Generally speaking, you should see positive improvements after eight weeks of consistency. If not, it may be time to change it up.

 

To sum it all up…

Building your maximal strength by improving your three big lifts - squat, deadlift, and bench - might be key to breaking through a CrossFit plateau. Choose a strength-based cycle, don’t neglect aerobic conditioning, and pay attention to rest and recovery. Supplement as necessary, then test and measure your progress.

Now, let the gains begin.

Work, Work, Work, Work

You guys know I’m a writer in my everyday life, right? I’m also a powerlifter, and a CrossFitter, but I don’t make a living off fitness – I’m a copywriter, and I’m trying to write a children’s book.

I’m often surprised at how the two areas overlap. Lulls in inspiration coincide with weeks of tough workouts. Challenges in one aspect of my life are mirrored by challenges in the other. Luckily, solutions can often be applied across the board as well.

Anne Lamott – who I kind of idolize, I admit – recently tweeted that “The proportion of drudgery to inspiration, for me, is roughly 3.5 weeks of plain old hard writing, to 7 minutes inspiration.”

This was part of a series of tweets about the importance of just putting in the work: locking yourself to your desk and getting the words onto the page. There’s no secret formula and no tricks. You just have to keep doing it, over and over, even when you don't want to. Especially when you don't want to. 

Sound familiar to any CrossFitters out there?

One of the cardinal rules of CrossFit is that you have to just show up. Consistency is everything.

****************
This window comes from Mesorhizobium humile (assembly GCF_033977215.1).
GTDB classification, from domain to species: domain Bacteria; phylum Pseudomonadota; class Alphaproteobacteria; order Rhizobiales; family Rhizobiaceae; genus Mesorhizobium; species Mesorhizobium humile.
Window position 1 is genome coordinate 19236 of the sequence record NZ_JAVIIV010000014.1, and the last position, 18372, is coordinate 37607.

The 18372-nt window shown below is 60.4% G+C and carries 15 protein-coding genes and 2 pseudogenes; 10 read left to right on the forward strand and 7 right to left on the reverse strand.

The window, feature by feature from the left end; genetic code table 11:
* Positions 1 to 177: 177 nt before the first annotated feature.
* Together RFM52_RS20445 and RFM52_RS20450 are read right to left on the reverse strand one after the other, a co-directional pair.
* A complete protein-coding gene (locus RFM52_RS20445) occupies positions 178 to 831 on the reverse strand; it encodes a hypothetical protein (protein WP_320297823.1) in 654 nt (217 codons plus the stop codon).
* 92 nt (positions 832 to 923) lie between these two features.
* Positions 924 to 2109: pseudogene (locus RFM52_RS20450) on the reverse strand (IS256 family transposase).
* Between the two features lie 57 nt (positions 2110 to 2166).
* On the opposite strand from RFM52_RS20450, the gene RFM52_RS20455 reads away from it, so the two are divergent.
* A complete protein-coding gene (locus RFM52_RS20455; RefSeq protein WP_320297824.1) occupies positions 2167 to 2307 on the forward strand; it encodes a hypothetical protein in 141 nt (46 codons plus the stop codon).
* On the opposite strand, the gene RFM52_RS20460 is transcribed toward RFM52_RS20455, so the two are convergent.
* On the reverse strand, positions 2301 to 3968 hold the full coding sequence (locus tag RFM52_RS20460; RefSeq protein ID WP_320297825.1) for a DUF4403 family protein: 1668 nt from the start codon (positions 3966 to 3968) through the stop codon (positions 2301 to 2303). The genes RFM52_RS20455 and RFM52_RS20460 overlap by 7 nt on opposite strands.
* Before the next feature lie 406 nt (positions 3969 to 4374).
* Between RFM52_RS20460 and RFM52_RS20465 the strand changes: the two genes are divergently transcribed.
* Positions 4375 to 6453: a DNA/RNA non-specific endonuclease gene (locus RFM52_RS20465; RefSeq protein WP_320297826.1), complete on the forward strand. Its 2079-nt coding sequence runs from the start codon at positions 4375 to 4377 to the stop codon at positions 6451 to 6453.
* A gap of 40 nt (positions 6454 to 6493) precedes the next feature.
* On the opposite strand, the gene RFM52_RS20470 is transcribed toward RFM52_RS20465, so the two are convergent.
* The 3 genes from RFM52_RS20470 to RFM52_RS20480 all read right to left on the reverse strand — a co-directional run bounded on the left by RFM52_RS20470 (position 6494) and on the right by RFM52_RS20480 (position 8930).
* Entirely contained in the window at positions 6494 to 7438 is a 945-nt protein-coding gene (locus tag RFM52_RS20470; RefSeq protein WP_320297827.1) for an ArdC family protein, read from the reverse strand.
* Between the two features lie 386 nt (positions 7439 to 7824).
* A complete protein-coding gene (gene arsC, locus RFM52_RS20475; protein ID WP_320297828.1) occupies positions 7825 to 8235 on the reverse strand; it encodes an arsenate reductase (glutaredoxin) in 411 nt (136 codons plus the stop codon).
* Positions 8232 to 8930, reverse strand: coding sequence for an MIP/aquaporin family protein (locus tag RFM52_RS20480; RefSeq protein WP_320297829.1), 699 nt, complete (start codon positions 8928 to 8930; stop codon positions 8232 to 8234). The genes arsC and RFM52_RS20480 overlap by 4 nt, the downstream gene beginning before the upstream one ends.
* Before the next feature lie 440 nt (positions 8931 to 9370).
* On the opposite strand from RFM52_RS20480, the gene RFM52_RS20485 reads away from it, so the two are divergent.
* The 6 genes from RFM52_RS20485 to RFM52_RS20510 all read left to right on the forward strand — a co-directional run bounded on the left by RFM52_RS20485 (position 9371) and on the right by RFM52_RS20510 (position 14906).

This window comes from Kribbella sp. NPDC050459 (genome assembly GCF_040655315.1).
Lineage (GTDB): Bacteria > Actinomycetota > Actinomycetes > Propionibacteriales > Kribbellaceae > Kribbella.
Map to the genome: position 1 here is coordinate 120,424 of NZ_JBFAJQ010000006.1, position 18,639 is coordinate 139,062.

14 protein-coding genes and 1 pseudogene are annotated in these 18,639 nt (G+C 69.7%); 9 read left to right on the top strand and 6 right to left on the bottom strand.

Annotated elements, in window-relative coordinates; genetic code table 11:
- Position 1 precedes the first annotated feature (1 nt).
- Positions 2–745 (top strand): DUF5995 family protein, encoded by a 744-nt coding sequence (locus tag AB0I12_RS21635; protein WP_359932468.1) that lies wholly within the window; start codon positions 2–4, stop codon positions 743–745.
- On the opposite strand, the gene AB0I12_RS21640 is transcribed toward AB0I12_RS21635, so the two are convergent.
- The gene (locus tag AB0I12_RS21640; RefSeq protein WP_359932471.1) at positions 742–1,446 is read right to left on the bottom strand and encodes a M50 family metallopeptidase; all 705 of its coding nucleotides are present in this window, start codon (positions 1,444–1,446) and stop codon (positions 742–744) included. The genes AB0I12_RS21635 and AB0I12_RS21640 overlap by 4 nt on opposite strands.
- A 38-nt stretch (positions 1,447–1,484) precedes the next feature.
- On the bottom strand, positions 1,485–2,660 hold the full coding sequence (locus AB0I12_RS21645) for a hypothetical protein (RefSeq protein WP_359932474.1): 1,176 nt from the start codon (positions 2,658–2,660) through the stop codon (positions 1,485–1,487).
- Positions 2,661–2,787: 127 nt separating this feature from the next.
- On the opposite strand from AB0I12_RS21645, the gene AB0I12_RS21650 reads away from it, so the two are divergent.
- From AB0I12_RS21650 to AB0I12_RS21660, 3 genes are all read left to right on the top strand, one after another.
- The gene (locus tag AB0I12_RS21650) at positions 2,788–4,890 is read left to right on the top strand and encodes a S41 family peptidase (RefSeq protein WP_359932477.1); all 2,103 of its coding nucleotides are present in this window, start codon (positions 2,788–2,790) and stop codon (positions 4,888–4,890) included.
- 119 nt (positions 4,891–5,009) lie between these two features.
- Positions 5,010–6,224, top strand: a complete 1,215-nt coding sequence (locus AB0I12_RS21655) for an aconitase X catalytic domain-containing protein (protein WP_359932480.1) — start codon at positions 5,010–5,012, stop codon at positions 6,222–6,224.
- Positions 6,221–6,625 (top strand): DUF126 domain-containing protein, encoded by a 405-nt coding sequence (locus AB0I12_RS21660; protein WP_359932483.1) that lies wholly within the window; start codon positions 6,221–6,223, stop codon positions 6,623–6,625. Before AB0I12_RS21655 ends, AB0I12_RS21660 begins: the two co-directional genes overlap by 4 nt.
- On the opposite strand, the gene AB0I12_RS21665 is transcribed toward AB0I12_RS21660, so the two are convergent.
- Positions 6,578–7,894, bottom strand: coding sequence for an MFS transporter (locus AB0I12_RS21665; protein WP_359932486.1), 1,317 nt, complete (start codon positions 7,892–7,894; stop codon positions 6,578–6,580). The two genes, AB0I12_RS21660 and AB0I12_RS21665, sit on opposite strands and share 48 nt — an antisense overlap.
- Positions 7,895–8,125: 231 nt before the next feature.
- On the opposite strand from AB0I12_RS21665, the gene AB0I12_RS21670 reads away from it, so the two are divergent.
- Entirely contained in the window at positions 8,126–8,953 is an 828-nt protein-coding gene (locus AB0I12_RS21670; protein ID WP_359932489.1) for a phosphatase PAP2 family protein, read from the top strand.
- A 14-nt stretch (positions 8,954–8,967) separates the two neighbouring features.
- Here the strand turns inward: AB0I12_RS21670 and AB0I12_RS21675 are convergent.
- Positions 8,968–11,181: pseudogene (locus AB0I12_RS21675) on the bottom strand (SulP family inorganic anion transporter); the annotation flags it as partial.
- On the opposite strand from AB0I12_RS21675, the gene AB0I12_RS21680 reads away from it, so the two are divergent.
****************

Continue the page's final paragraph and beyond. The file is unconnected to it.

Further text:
The moment after a PR is an amazing one. You feel accomplished, proud, animated, validated.

It’s also fleeting. It’s over before you even realize it.

Those PRs are probably the reason you keep coming back to the box, day after day. Improvement isn’t defined by those moments, though.

You get better in every other session. Every minute of just pure, grinding, put-your-head-down-and-do-it work.

That kind of grunt work usually isn't sexy, and it isn't always fun. But it's necessary. And it's character building. 

I've learned that if you're looking for a distraction, you'll find one. There will always be a new Instagram feed to scroll back through, or a new BuzzFeed article to gawk over. The thing is, there won't always be time for you to achieve the things you want to. You should probably get started. 

Believe me - I'm a master procrastinator and the queen of working under pressure. Anyone can change. I have faith in you. 

The pain of taking the first step will be far outweighed by the pleasure of the reward. I promise.